Early April sees another paper out of our long-term dolphin research off Monkey Mia in the eastern gulf of Shark Bay. This research represents the fruition of an excellent Masters thesis by Bronte Moore.
Why is this interesting?
Allied male dolphins in Shark Bay use coercive vocalisations called “pops” to herd females. Pops are usually produced in trains by one male, but recent observations suggested multiple males might coordinate pop production...
Using acoustic localisation, we confirmed pops came from different bearings and that it was indeed two animals coordinating their pop trains (male A and male B). Further, males would match each other’s pop tempo and produce their pop trains in unison...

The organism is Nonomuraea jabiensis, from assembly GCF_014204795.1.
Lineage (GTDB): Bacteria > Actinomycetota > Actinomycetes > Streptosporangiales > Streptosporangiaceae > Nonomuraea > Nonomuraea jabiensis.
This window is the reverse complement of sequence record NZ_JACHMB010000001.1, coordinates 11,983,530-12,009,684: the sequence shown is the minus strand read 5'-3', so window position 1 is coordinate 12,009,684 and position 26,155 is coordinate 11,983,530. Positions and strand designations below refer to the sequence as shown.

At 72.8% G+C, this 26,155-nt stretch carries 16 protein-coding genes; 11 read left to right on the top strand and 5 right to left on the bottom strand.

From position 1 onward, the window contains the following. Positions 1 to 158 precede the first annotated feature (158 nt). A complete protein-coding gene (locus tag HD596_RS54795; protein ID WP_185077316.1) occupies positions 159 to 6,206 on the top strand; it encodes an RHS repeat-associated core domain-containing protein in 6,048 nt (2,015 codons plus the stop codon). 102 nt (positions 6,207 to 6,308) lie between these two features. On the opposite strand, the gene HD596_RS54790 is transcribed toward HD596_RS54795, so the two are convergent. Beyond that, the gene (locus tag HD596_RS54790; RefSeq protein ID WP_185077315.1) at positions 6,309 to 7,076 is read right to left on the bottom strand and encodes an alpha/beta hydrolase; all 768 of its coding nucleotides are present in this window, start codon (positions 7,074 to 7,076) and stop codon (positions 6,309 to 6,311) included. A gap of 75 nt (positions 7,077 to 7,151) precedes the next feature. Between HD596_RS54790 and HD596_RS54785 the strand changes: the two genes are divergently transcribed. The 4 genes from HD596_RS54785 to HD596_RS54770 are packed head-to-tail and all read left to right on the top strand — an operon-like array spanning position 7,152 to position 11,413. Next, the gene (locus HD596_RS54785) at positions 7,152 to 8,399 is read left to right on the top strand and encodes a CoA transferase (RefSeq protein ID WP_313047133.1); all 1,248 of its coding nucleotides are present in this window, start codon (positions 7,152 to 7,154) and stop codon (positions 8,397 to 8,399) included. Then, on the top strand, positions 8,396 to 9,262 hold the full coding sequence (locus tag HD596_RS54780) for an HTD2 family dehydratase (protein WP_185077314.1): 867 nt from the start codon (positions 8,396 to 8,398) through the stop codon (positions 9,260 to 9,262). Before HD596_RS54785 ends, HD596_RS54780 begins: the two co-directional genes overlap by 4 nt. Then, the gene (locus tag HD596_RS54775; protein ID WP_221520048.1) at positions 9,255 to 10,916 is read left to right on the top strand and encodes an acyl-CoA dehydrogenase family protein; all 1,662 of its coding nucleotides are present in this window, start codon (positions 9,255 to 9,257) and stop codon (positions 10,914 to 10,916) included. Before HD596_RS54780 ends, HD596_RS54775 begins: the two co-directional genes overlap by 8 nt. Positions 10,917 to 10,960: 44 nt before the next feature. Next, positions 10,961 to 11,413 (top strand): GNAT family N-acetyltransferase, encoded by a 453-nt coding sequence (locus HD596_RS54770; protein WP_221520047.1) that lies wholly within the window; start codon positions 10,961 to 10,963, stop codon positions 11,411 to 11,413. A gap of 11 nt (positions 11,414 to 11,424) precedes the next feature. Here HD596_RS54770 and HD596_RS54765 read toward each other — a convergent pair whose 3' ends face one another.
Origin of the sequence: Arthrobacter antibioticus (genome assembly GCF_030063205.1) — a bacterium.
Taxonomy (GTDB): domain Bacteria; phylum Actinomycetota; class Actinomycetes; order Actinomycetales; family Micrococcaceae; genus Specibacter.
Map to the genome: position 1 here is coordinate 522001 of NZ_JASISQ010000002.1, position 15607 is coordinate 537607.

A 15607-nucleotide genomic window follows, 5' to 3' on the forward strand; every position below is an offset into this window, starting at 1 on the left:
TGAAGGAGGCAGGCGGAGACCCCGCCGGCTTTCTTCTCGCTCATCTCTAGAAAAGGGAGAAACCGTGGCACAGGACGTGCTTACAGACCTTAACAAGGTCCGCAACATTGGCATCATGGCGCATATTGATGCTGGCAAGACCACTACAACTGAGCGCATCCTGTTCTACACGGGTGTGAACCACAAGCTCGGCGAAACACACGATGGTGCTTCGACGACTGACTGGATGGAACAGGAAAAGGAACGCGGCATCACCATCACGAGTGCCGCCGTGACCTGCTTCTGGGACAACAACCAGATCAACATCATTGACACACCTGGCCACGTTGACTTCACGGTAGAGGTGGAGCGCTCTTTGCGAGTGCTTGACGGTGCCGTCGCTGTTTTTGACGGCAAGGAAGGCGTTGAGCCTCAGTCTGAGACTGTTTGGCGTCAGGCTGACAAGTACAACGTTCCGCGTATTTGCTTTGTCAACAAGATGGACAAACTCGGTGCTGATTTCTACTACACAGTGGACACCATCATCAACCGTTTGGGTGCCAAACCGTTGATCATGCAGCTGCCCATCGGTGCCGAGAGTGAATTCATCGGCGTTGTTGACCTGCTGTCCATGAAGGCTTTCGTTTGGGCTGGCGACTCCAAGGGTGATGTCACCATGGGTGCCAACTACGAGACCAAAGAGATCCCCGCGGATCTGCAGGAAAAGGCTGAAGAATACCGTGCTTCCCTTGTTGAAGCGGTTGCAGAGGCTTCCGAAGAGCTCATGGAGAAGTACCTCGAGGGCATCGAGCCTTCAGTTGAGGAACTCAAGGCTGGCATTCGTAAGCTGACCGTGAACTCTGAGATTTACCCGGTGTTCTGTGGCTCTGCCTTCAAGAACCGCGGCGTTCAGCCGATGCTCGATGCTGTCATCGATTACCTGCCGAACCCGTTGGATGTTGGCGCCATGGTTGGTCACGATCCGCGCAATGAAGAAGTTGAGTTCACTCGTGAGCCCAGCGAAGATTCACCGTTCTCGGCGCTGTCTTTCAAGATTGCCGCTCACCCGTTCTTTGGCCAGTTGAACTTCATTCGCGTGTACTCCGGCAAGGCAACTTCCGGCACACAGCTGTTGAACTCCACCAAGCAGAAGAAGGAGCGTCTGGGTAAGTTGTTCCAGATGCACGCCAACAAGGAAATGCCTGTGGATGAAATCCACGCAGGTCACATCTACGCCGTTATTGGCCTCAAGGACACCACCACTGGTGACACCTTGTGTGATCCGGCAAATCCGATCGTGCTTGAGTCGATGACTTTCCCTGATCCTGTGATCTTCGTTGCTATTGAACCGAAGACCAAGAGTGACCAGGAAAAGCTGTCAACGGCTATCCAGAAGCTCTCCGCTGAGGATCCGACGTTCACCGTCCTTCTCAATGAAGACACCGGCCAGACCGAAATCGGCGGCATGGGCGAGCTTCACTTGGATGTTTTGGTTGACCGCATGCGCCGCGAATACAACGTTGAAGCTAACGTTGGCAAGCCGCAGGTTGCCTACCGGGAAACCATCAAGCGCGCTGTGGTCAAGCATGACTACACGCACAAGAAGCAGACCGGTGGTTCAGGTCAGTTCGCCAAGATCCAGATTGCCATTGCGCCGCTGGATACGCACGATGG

n humans, synchronised actions lead to increased feelings of bonding, foster cooperation and diminish the perceived threat of rivals. Male dolphins are also known for their remarkable motor synchrony...
Our study shows that acoustic coordination and synchrony is also important for allied male dolphins. We suggest that, like in humans, physical AND vocal coordination in dolphins promote cooperation and social bonding.
Full citation: Moore BL, Connor RC, Allen SJ, Krützen M, King SL. 2020 Acoustic coordination by allied male dolphins in a cooperative context. Proc. R. Soc. B 287: 20192944. http://dx.doi.org/10.1098/rspb.2019.2944
Watch this space for forthcoming updates on this remarkable dolphin population…